New York — One of the more unusual financial crime stories of the year concerned two men who were charged with operating an illegal Bitcoin exchange through a now-shuttered New Jersey credit union.
As reported by CU Journal in late July, the two suspects — Yuri Lebedev and Anthony Murgio — were arrested by the Federal Bureau of Investigation for allegedly running an unlicensed Bitcoin exchange for the purposes of money laundering.
The two Florida-based men ran a Bitcoin exchange through a phony front-company and a small New Jersey credit union that Murgio took control of for the scheme, according to the FBI.
That credit union was identified as Helping Other People Excel (HOPE) FCU of Jackson, N.J.
The FBI alleged that since late 2013 — and perhaps before that time — the pair operated Coin.mx, a Bitcoin exchange service that enabled co-conspirators and customers to pay a fee to exchange cash for Bitcoins. “In doing so,” an FBI release said, “they knowingly exchanged cash for people whom they believed may be engaging in criminal activity.”
The duo are also said to have exchanged cash for Bitcoins for victims of cyber-attacks involving ransom money. Furthermore, Murgio and Lebedev “knowingly enabled the criminals responsible for those attacks to receive the proceeds of their crimes, yet, in violation of federal anti-money laundering laws, Murgio never filed any suspicious activity reports regarding any of the transactions.”
Coin.mx exchanged at least $1.8 million for customers between October 2013 and January 2015, along with transferring hundreds of thousands of dollars to accounts in Cyprus, Eastern Europe and Hong Kong, as well as receiving hundreds of thousands of dollars from bank accounts in Cyprus and the British Virgin Islands.
To evade potential scrutiny, the FBI said Murgio obtained beneficial control of HOPE FCU and is alleged to have installed Lebedev and others on the credit union’s board and transferred Coin.mx’s banking operations to the credit union, which served as a captive for their business until early 2015.
Also, according to the FBI, the National Credit Union Administration discovered in early 2015 that substantial payment-processing activity was being run through the credit union and HOPE FCU was forced to cease that activity. However, Murgio subsequently found other overseas payment channels.
Murgio and Lebedev were each charged with conspiracy to operate an unlicensed money transmitting business and operating an unlicensed money transmitting business, each of which carries a maximum five-year prison sentence. Murgio has also been charged with money laundering — a maximum 20-year sentence — and willful failure to file a suspicious activity report, which carries a maximum five-year sentence.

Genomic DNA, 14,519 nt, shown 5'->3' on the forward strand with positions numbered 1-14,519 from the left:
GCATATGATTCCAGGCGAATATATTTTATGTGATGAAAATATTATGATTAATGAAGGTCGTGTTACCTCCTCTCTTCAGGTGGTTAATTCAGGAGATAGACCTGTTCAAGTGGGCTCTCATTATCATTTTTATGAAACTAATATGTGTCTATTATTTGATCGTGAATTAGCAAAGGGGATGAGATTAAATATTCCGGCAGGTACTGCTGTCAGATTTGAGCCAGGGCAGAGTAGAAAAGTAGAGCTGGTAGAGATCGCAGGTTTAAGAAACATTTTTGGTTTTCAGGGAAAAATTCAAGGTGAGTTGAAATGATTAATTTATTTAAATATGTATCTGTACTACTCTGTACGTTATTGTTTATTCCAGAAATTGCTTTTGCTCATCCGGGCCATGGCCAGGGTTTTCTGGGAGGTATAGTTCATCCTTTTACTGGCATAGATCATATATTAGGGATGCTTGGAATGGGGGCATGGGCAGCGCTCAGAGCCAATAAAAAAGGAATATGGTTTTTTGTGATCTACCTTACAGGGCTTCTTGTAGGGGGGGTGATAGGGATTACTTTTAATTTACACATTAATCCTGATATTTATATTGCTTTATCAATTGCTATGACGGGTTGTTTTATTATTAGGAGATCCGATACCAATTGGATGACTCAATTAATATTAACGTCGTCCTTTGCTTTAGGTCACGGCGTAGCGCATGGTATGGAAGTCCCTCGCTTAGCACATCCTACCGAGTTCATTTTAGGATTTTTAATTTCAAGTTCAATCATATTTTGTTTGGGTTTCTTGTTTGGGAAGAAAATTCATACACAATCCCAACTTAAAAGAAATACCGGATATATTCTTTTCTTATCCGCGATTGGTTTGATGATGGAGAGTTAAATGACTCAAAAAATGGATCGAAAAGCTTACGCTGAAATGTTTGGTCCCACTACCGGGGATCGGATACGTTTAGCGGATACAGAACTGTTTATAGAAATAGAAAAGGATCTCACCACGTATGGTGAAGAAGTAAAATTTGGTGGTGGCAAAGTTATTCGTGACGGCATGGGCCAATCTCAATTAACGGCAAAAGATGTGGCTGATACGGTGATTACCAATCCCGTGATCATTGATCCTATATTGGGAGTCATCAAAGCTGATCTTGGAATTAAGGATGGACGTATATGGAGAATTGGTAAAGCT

In early August, Murgio, appeared in a federal court in New York. According to court documents, he was freed after posting $100,000 bail.
In mid-November, Murgio pled not guilty following a superseding indictment. His next trial date was set for Oct. 31, 2016, according to court documents.
Reuters reported in early December that Lebedev pled not guilty in Manhattan federal court following the issuance of an indictment related to illegal money transactions at Coin.mx. That indictment alleged that some $247,000 in payments were made to an unidentified executive of the aforementioned credit union between May and December 2014. Such payments involved two different bank accounts and an unidentified middle man.
Court documents state that Lebedev is next scheduled to appear at a “status conference” on March 4, 2016.
NCUA liquidated HOPE FCU last month after having placed the institution into conservatorship on Oct. 16. The agency made the decision to liquidate the credit union and discontinue operations “after determining it was insolvent and had no prospect for restoring viable operations.” NCUA further noted that the credit union served 110 members and had assets of $626,000.
Lebedev still has an active LinkedIn account in which he is described as “Principal Software Architect” for a company called BigTree Solutions in the Tampa/St. Petersburg, Fla. area. BigTree’s website states that it provides “software for restaurant delivery services.”
The account claims he has been employed at BigTree since January 2015 and that prior to that date he worked as “Lead Java Architect” at HOPE FCU between October 2014 and January 2015.
As for Murgio, his active LinkedIn account states that he is the founder of a company called Instamanager.com of Tallahassee, Fla. Murgio’s profile claimed he owned the company for two years before selling it in July 2010.
His account further claims that he owned an eatery called the “101 Restaurant” for six years until 2011 and that it was “one of the most popular dining destinations in Tallahassee.” Murgio commented on his profile that in unloading the restaurant he “trusted the wrong people and was not paid” and that he is “currently in the process of trying to reclaim this business.”
Otherwise, Murgio’s LinkedIn account makes no mention of HOPE FCU.